However it seems nab had had enough of the giving and was ready to take after the vendors’ efforts to unload their creation for over $7 million late last year had gone aground.

An extremely optimistic opening offer of $2 million was trumped by a still optimistic $3 million before the auctioneer decided to take charge of his own auction with a counter-punch vendor bid of $3.5 million.

Two parties then set in for the long haul and after $4.3 million was reached it was declared on the market. A third bidder then spoiled the party for the others and finally won it at $4.9 million.

A good auction? Most definitely.

A good result? Presumably so for the bank; but local owners and others selling in the area may look at that result through less than rose-tinted glasses.

At 20 Sussex Street, Brighton, a well built and fastidiously presented town house was offered in a mid-week twilight auction. Although the timing was a little out of the usual, that did not faze the assembled crowd of mostly locals and several bidders.

In the end, an entertaining auction resulted in a sale under the hammer at $2.27 million.

26 Park Street, Brighton, also went to auction. The quote of $1.8-1.9 million plus was greeted with scepticism by some and on the surface 954 sq m of prime Brighton land seemed cheap.

But it pays to do the research. Not only a single house covenant but a single-level height restriction are in place; presumably to protect the privacy of the members of the neighbouring and exclusive West Brighton Club (local goss has it that Robert Menzies once sang here). Having passed in after vendor bids of $1.9 million and $2.1 million, a sale was later negotiated. The whisper is that it went for a little over $2.2 million.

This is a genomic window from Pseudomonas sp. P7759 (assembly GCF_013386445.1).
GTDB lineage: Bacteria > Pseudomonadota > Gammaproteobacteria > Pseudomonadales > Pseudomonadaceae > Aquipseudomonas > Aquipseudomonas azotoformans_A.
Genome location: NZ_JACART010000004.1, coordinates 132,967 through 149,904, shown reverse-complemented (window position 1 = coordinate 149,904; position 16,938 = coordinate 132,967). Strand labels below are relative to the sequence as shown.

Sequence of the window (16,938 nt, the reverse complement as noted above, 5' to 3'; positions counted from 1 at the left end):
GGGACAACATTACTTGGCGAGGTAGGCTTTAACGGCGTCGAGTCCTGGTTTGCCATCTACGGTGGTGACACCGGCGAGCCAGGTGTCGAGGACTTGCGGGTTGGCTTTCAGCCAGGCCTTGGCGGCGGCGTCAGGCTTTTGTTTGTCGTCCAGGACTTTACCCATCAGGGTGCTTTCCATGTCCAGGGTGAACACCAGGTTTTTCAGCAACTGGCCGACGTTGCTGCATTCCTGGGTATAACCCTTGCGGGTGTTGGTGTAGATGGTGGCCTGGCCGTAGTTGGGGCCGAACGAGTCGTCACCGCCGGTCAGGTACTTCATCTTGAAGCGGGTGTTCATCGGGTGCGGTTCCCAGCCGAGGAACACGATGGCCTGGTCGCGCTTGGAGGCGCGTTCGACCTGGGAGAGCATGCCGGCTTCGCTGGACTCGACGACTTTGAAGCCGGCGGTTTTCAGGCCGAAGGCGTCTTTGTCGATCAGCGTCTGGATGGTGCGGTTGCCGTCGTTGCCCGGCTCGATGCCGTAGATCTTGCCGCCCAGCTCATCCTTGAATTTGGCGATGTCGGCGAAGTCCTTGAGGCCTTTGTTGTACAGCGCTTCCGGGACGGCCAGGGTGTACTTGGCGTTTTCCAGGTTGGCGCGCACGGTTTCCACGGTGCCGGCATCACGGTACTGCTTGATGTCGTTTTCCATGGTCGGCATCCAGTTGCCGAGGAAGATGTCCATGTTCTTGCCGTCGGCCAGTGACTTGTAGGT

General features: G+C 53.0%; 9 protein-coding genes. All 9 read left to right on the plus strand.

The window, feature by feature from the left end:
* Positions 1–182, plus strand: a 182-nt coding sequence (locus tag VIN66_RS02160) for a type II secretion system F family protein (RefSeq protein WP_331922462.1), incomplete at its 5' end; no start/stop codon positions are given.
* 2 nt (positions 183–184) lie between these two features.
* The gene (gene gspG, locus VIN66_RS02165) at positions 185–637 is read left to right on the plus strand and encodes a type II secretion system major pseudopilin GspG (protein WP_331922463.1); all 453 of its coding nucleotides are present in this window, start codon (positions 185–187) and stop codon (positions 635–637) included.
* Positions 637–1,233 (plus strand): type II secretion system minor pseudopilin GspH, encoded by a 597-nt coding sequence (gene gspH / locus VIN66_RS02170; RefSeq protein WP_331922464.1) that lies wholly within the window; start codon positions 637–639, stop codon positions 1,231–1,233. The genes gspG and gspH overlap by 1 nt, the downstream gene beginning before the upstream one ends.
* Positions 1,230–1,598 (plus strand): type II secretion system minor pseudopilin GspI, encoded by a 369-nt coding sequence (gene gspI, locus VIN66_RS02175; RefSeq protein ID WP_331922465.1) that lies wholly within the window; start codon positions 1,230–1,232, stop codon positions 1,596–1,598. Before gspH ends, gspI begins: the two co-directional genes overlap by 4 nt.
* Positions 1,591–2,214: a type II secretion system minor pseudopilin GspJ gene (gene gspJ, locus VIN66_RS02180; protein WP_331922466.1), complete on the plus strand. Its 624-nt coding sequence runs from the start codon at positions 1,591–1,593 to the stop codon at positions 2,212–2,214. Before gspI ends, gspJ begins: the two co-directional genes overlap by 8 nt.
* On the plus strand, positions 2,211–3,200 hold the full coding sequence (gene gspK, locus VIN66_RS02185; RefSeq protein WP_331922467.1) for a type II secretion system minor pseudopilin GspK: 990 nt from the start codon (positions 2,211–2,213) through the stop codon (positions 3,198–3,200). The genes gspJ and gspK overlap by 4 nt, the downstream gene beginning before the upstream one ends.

And then some balloons were pricked:

  • 11 Alverna Grove, Brighton. A glass and steel statement (AKA … ask the neighbours) in a cul de sac overlooking the William Street Reserve. A good structure, well built and presented but a little obvious for some. Despite the best endeavours of the selling team, the only bid was the vendor’s $3 million – further discussions are welcome at the reserve of $3.4 million.
  • 8 Berwick Street, passed in at $1.85 million, reserve unknown.
  • 192 Dendy Street, passed in at $2,200,000 and there was a later offer of $2,272,000. The reserve is not available for public consumption.

A little further South, would-be vibrant Hampton and genteel-ish Sandringham were busier than usual and had a rather good day with all but five from the fifteen scheduled finding new owners.

Among the notables:

Of the 10 sold it is instructive that four were sold before auction. Take what you can while it is still there … or an offer that could not be refused?

Beaumaris had the best and worst, with a sound result in blue-chip Lang Street. Number 8 was sold for $1.9 million but nearby on the equally splendid Beach Road, number 435 failed to ignite with “no bids” being reported and a reserve now set at $2.5 million.

In neighbouring Black Rock, 21 Iluka Street (Bay aspect and Royal Melbourne environs) was almost as disappointing. There was an offer of $1,950,000 after it was passed in to the vendor, but a reserve of $2,150,000 suggests there’s work to be done.

McKinnon plays second fiddle to bigger and brasher Bentleigh, but following a record-creating sale at the weekend, bragging rights have moved house.

Many regard Rose Street as being the pick of the streets on the McKinnon Hill. Add $2,930,000 to that argument with the sale of number 41 – good house, on 833 sq m, and three well-heeled buyers took it to a price that would buy well in Brighton.

Next week? Big. Over 1,000 auctions before the tap is turned off for school hols and Easter.

We are living in exceptional times.

Damian Taylor